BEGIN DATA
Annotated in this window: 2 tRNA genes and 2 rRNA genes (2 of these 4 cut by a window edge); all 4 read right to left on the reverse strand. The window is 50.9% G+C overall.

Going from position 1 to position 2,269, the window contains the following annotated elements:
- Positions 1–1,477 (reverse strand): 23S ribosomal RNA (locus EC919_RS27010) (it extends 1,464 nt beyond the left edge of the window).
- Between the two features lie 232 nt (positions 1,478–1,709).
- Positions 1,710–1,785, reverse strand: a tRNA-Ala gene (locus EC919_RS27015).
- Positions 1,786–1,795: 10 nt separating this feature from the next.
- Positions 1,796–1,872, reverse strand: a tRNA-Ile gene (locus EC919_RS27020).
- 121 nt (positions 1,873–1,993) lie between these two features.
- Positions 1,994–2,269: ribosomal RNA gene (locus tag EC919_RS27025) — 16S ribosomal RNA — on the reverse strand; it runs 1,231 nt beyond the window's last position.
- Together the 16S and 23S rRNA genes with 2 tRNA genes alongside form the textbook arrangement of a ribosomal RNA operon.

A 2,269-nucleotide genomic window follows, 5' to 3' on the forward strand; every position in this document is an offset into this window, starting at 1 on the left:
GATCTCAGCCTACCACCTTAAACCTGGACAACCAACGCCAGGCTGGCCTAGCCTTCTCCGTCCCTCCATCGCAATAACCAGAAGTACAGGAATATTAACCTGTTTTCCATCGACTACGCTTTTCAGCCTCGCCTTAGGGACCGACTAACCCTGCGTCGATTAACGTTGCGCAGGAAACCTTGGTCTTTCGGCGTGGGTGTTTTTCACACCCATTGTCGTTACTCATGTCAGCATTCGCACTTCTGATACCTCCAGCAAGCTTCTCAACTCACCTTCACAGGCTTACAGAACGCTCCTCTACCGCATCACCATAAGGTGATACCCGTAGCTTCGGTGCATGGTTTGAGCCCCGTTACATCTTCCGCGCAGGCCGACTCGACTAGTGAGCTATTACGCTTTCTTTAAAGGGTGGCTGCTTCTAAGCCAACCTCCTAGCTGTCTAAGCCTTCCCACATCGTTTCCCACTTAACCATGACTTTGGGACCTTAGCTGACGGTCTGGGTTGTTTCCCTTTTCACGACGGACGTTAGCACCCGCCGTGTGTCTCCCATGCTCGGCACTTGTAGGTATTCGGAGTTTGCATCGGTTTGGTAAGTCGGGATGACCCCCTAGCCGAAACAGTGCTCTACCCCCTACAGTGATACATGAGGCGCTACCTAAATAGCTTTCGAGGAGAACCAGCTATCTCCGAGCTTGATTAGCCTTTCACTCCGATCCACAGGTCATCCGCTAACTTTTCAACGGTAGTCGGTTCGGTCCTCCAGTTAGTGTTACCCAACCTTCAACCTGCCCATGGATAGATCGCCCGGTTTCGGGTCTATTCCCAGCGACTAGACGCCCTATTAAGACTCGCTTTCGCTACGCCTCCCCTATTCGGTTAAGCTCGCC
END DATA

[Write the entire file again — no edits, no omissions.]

Annotated in this window: 2 tRNA genes and 2 rRNA genes (2 of these 4 cut by a window edge); all 4 read right to left on the reverse strand. The window is 50.9% G+C overall.

Going from position 1 to position 2,269, the window contains the following annotated elements:
- Positions 1–1,477 (reverse strand): 23S ribosomal RNA (locus EC919_RS27010) (it extends 1,464 nt beyond the left edge of the window).
- Between the two features lie 232 nt (positions 1,478–1,709).
- Positions 1,710–1,785, reverse strand: a tRNA-Ala gene (locus EC919_RS27015).
- Positions 1,786–1,795: 10 nt separating this feature from the next.
- Positions 1,796–1,872, reverse strand: a tRNA-Ile gene (locus EC919_RS27020).
- 121 nt (positions 1,873–1,993) lie between these two features.
- Positions 1,994–2,269: ribosomal RNA gene (locus tag EC919_RS27025) — 16S ribosomal RNA — on the reverse strand; it runs 1,231 nt beyond the window's last position.
- Together the 16S and 23S rRNA genes with 2 tRNA genes alongside form the textbook arrangement of a ribosomal RNA operon.

A 2,269-nucleotide genomic window follows, 5' to 3' on the forward strand; every position in this document is an offset into this window, starting at 1 on the left:
GATCTCAGCCTACCACCTTAAACCTGGACAACCAACGCCAGGCTGGCCTAGCCTTCTCCGTCCCTCCATCGCAATAACCAGAAGTACAGGAATATTAACCTGTTTTCCATCGACTACGCTTTTCAGCCTCGCCTTAGGGACCGACTAACCCTGCGTCGATTAACGTTGCGCAGGAAACCTTGGTCTTTCGGCGTGGGTGTTTTTCACACCCATTGTCGTTACTCATGTCAGCATTCGCACTTCTGATACCTCCAGCAAGCTTCTCAACTCACCTTCACAGGCTTACAGAACGCTCCTCTACCGCATCACCATAAGGTGATACCCGTAGCTTCGGTGCATGGTTTGAGCCCCGTTACATCTTCCGCGCAGGCCGACTCGACTAGTGAGCTATTACGCTTTCTTTAAAGGGTGGCTGCTTCTAAGCCAACCTCCTAGCTGTCTAAGCCTTCCCACATCGTTTCCCACTTAACCATGACTTTGGGACCTTAGCTGACGGTCTGGGTTGTTTCCCTTTTCACGACGGACGTTAGCACCCGCCGTGTGTCTCCCATGCTCGGCACTTGTAGGTATTCGGAGTTTGCATCGGTTTGGTAAGTCGGGATGACCCCCTAGCCGAAACAGTGCTCTACCCCCTACAGTGATACATGAGGCGCTACCTAAATAGCTTTCGAGGAGAACCAGCTATCTCCGAGCTTGATTAGCCTTTCACTCCGATCCACAGGTCATCCGCTAACTTTTCAACGGTAGTCGGTTCGGTCCTCCAGTTAGTGTTACCCAACCTTCAACCTGCCCATGGATAGATCGCCCGGTTTCGGGTCTATTCCCAGCGACTAGACGCCCTATTAAGACTCGCTTTCGCTACGCCTCCCCTATTCGGTTAAGCTCGCC